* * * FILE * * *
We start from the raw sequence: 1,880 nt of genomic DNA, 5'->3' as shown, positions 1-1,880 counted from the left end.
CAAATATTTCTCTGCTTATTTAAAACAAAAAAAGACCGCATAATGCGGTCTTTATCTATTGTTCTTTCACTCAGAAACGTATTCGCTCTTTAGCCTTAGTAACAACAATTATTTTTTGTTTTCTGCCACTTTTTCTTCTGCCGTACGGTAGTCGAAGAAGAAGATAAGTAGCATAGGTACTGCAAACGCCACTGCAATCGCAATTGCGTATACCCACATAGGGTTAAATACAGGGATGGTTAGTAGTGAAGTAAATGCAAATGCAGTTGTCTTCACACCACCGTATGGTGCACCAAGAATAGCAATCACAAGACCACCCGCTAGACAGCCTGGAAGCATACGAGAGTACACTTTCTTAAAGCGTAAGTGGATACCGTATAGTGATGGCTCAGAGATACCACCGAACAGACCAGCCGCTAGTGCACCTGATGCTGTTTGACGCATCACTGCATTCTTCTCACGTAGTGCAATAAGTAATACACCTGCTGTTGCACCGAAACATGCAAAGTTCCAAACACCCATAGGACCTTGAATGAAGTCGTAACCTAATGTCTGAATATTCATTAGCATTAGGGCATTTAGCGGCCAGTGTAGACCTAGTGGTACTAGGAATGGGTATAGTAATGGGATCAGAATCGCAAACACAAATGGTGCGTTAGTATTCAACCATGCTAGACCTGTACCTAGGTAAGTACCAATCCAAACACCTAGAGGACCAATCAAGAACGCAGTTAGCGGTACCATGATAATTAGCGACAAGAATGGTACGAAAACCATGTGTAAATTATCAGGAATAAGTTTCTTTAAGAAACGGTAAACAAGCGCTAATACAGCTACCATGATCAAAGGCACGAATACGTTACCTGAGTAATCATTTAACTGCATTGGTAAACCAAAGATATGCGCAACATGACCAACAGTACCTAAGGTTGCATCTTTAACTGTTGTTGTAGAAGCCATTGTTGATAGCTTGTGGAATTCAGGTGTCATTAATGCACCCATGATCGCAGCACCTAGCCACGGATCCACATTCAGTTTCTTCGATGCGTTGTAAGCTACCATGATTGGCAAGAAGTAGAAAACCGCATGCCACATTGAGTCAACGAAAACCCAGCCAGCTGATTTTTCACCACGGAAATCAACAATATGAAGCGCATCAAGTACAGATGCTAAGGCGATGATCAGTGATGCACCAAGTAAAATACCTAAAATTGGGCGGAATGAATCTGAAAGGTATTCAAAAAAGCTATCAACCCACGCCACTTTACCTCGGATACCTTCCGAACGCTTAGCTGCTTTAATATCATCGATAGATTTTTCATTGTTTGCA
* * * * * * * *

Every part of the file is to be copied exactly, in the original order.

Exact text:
We start from the raw sequence: 1,880 nt of genomic DNA, 5'->3' as shown, positions 1-1,880 counted from the left end.
CAAATATTTCTCTGCTTATTTAAAACAAAAAAAGACCGCATAATGCGGTCTTTATCTATTGTTCTTTCACTCAGAAACGTATTCGCTCTTTAGCCTTAGTAACAACAATTATTTTTTGTTTTCTGCCACTTTTTCTTCTGCCGTACGGTAGTCGAAGAAGAAGATAAGTAGCATAGGTACTGCAAACGCCACTGCAATCGCAATTGCGTATACCCACATAGGGTTAAATACAGGGATGGTTAGTAGTGAAGTAAATGCAAATGCAGTTGTCTTCACACCACCGTATGGTGCACCAAGAATAGCAATCACAAGACCACCCGCTAGACAGCCTGGAAGCATACGAGAGTACACTTTCTTAAAGCGTAAGTGGATACCGTATAGTGATGGCTCAGAGATACCACCGAACAGACCAGCCGCTAGTGCACCTGATGCTGTTTGACGCATCACTGCATTCTTCTCACGTAGTGCAATAAGTAATACACCTGCTGTTGCACCGAAACATGCAAAGTTCCAAACACCCATAGGACCTTGAATGAAGTCGTAACCTAATGTCTGAATATTCATTAGCATTAGGGCATTTAGCGGCCAGTGTAGACCTAGTGGTACTAGGAATGGGTATAGTAATGGGATCAGAATCGCAAACACAAATGGTGCGTTAGTATTCAACCATGCTAGACCTGTACCTAGGTAAGTACCAATCCAAACACCTAGAGGACCAATCAAGAACGCAGTTAGCGGTACCATGATAATTAGCGACAAGAATGGTACGAAAACCATGTGTAAATTATCAGGAATAAGTTTCTTTAAGAAACGGTAAACAAGCGCTAATACAGCTACCATGATCAAAGGCACGAATACGTTACCTGAGTAATCATTTAACTGCATTGGTAAACCAAAGATATGCGCAACATGACCAACAGTACCTAAGGTTGCATCTTTAACTGTTGTTGTAGAAGCCATTGTTGATAGCTTGTGGAATTCAGGTGTCATTAATGCACCCATGATCGCAGCACCTAGCCACGGATCCACATTCAGTTTCTTCGATGCGTTGTAAGCTACCATGATTGGCAAGAAGTAGAAAACCGCATGCCACATTGAGTCAACGAAAACCCAGCCAGCTGATTTTTCACCACGGAAATCAACAATATGAAGCGCATCAAGTACAGATGCTAAGGCGATGATCAGTGATGCACCAAGTAAAATACCTAAAATTGGGCGGAATGAATCTGAAAGGTATTCAAAAAAGCTATCAACCCACGCCACTTTACCTCGGATACCTTCCGAACGCTTAGCTGCTTTAATATCATCGATAGATTTTTCATTGTTTGCA